The External Advisory Group (EAG) - also known as the Lambert Initiative Non-Executive Advisory Board - providies strategic guidance and external engagement opportunities.
The appointed members are influential in their fields and have a wealth of experience across a range of industries. The EAG is governed by Terms of Reference.
Deputy Vice-Chancellor (Research) and Professor of Political Philosophy, Duncan Ivison has research and teaching interests in contemporary political theory, the history of political thought and moral philosophy.
Prior to this role, he was Dean of the University of Sydney's Faculty of Arts and Social Sciences from 2010. He has also held appointments at the University of Toronto and the University of York.
As DVC Research, Professor Ivison is responsible for helping to develop and deliver the University’s research strategy, and supporting the pursuit of outstanding fundamental and applied research across the institution. His portfolio is responsible for commercialising research and facilitating partnerships with industry as well as providing access to University expertise, ideas and technologies for research and development
Professor Kathryn Refshauge is Dean of the Faculty of Health Sciences and Professor of Physiotherapy at the University of Sydney. She is a member of several boards and committees in the health sector, as well as various professional and research bodies. She has served on human research ethics committees and was involved in the Excellence in Research for Australia initiative.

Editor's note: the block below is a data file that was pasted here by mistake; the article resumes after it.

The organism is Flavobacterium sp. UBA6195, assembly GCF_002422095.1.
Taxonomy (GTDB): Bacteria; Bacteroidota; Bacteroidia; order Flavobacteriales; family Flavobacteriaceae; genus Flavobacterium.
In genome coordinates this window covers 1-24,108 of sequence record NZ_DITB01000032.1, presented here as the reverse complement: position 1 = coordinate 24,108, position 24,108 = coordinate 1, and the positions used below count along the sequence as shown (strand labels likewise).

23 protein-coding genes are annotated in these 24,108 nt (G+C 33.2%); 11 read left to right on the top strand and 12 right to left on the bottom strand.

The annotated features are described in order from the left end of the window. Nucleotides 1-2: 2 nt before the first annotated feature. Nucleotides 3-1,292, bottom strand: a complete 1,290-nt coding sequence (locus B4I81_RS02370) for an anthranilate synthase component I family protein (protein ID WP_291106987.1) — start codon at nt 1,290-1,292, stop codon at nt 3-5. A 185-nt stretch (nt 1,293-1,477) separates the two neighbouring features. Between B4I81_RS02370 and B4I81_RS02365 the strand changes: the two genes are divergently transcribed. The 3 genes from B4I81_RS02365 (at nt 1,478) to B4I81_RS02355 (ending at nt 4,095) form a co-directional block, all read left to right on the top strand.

Professor Refshauge was awarded the Vice-Chancellor’s Award for Excellence in Research Student Supervision in 2011 and a national award for Outstanding Contribution to Student Learning by the Australian Learning and Teaching Council in 2011. She holds several honorary professorial appointments and is a member of editorial board of international journals.
Carol Ireland is CEO and Managing Director of Epilepsy Action Australia. She has an extensive background spanning 35 years in the not-for-profit human services sector and has held a variety of executive positions in operations, service delivery, marketing and fundraising.
Carol currently serves on the Australian Advisory Council for the Use of Medicinal Cannabis and Steering Committee for the NSW government’s Paediatric Epilepsy Trials (Medicinal Cannabis Research). She is also a founding Director of the newly constituted Medicinal Cannabis Council.
In her role at Epilepsy Action she has had significant contact with many individuals and families who are faced with managing very challenging forms of medication resistant epilepsy, with few or no options left in the conventional treatment bucket.
Carol has heard and seen the changes in people’s lives, including reduction in the severity and frequency of seizures, resulting from use of medicinal cannabis. She is a strong and active advocate for people living with epilepsy.
Barry Lambert is a business man, medicinal cannabis advocate and philanthropist.
The Lambert Initiative is the outcome of an unprecedented pledge of $33.7 million by Barry and Joy Lambert to the University of Sydney in order to fund long-term research into the medicinal potential of the cannabis plant.